The State of Our Disunion

It is one of the grand spectacles in American politics and as such, I know I’m supposed to care.
Bringing the President, members of both houses and the Supreme Court all under one roof might be a security nightmare, but it’s also the one chance a year for the entire leadership of American government to come together to chart the course ahead.
But the State of the Union address has also grown into a retelling of well-worn positions and issues. President Obama stuck to those paths in talking about the successes he sees in the economy and the scaling back of armed American forces overseas.
He spoke of the need for a “middle class economy” and the role government can play in providing programs to address health care, child care and tax issues that are making it tough for many families to make ends meet.
The Republican response was equally predictable, saying life isn’t as grand as the President is painting it and continuing to harp on the party’s main bugaboo, Obamacare.
As such the night rarely offers many surprises.
The President also asked for a return to civility, asking the Republican-controlled Congress to at least find those places of common ground so that something can get done.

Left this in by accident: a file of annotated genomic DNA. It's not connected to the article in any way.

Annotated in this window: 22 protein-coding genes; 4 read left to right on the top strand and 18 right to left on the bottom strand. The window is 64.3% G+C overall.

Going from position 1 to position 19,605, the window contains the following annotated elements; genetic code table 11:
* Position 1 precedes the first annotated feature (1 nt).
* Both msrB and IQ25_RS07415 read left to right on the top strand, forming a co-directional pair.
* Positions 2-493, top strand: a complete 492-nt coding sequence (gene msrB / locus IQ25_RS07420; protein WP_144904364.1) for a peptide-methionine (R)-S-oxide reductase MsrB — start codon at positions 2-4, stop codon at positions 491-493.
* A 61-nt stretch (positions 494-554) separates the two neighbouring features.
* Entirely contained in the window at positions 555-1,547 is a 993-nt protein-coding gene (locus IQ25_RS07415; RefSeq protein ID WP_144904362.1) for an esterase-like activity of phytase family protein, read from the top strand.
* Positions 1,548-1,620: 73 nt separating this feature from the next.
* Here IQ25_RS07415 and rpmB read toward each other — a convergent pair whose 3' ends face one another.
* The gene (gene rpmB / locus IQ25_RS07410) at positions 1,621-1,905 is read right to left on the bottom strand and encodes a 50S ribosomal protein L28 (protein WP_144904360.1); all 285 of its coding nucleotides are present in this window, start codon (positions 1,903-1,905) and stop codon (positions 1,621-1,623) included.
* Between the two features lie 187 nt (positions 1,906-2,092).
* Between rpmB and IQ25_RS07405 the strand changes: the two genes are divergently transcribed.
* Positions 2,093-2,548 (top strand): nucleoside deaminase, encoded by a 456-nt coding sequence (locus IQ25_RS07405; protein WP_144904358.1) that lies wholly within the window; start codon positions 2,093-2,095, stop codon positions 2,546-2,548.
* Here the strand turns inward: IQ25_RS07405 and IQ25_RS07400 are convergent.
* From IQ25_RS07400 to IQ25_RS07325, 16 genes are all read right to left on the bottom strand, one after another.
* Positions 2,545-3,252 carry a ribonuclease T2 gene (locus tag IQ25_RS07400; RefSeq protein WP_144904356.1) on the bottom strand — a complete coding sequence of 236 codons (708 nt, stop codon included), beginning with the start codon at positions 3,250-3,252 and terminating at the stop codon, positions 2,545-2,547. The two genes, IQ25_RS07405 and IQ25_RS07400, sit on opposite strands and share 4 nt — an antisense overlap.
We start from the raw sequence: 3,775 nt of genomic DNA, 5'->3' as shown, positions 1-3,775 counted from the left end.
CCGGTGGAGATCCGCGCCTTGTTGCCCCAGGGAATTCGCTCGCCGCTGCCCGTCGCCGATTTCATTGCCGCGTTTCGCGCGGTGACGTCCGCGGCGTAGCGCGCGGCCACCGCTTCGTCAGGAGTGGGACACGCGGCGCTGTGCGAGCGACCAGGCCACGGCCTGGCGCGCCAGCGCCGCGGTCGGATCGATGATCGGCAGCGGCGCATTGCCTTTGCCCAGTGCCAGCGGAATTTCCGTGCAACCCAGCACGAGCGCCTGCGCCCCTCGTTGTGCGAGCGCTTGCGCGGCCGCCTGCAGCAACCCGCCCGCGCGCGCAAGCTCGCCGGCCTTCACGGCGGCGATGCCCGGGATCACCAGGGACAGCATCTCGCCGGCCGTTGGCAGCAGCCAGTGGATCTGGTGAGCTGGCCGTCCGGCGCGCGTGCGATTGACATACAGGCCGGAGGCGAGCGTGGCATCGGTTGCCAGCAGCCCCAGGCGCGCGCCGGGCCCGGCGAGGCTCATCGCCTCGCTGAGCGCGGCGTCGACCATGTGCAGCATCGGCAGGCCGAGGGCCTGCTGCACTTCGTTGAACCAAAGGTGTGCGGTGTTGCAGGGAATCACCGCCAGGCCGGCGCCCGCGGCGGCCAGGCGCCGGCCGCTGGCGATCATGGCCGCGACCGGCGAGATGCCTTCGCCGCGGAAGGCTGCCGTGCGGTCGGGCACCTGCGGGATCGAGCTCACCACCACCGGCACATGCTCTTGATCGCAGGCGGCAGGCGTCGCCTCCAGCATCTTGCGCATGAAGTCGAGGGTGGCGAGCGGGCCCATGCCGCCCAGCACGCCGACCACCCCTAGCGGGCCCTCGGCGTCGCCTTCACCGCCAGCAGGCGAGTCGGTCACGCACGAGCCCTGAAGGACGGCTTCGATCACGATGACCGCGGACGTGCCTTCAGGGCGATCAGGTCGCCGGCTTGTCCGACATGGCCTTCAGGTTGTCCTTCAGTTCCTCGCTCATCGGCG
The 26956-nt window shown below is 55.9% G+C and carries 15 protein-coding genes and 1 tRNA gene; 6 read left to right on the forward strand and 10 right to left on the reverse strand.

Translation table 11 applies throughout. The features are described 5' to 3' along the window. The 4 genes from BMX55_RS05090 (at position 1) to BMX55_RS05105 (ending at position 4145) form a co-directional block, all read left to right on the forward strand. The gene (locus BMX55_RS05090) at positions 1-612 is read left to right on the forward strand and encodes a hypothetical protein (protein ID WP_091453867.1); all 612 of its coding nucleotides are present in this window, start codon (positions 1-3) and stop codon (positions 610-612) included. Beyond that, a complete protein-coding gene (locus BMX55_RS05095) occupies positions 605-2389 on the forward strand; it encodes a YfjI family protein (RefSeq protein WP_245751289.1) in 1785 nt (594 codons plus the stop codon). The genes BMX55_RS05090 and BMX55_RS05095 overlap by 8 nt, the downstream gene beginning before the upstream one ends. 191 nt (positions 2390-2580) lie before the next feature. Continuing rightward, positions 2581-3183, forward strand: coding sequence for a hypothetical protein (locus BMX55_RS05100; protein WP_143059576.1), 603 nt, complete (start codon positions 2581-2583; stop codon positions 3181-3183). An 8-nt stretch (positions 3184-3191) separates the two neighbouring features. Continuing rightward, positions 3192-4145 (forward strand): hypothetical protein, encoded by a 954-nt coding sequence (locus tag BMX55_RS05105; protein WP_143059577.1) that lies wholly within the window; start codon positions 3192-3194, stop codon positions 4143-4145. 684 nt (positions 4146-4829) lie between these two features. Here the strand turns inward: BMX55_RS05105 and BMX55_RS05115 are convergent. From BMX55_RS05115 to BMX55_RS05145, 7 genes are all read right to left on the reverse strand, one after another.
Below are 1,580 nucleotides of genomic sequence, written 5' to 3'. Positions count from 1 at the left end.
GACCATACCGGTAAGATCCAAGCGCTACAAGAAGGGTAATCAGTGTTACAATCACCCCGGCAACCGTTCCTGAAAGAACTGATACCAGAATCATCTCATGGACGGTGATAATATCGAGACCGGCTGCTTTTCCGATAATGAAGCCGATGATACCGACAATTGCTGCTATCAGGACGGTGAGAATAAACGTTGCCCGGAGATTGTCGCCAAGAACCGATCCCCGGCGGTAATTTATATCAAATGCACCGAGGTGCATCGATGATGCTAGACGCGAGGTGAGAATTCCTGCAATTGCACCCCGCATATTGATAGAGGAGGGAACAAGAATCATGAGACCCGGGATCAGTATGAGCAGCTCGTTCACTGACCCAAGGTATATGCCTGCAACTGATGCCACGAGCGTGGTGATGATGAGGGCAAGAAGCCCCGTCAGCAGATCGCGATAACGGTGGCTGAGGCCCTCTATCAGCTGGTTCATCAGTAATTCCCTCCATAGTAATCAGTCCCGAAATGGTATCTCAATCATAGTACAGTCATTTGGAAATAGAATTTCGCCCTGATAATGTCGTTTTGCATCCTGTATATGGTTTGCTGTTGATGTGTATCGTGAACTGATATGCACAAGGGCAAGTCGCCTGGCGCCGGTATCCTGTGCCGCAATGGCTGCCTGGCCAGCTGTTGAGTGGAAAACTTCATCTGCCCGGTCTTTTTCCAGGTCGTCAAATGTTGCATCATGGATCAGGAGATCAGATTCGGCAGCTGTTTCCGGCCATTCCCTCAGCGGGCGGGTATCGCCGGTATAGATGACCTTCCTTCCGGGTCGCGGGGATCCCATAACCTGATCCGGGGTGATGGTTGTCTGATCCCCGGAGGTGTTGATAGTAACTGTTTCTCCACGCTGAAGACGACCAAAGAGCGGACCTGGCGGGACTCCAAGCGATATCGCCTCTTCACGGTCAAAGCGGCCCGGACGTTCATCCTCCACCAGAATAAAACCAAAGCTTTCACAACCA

It was words many listeners were waiting to hear. New polling shows that an overwhelming 91% of the American public believes that Washington is dysfunctional and no longer working for the common good.
But the most telling moment might have been the only unscripted one. When President Obama started a sentence by saying he had no more races to run, it was met by a spattering of applause from the R side of the aisle.
That caused the President to shoot back, “I know, because I won both of them.”
That single remark lit up the Internet and dominated the cyber conversation. Critics of the President called him “rude” and said there was no place for it in an otherwise dignified event. Supporters whooped at the President’s quick wit and willingness to stand his ground.
For me it was proof of how thin the veil of civility really is. Both sides talk of working together because both sides know that’s what people want to hear.
But in the one moment when the curtain was pulled back we got a glimpse at how deep the divide remains.
If the State of the Union is supposed to give us a preview of the year ahead it succeeded. And that’s not good news for those hoping for better out of Washington.

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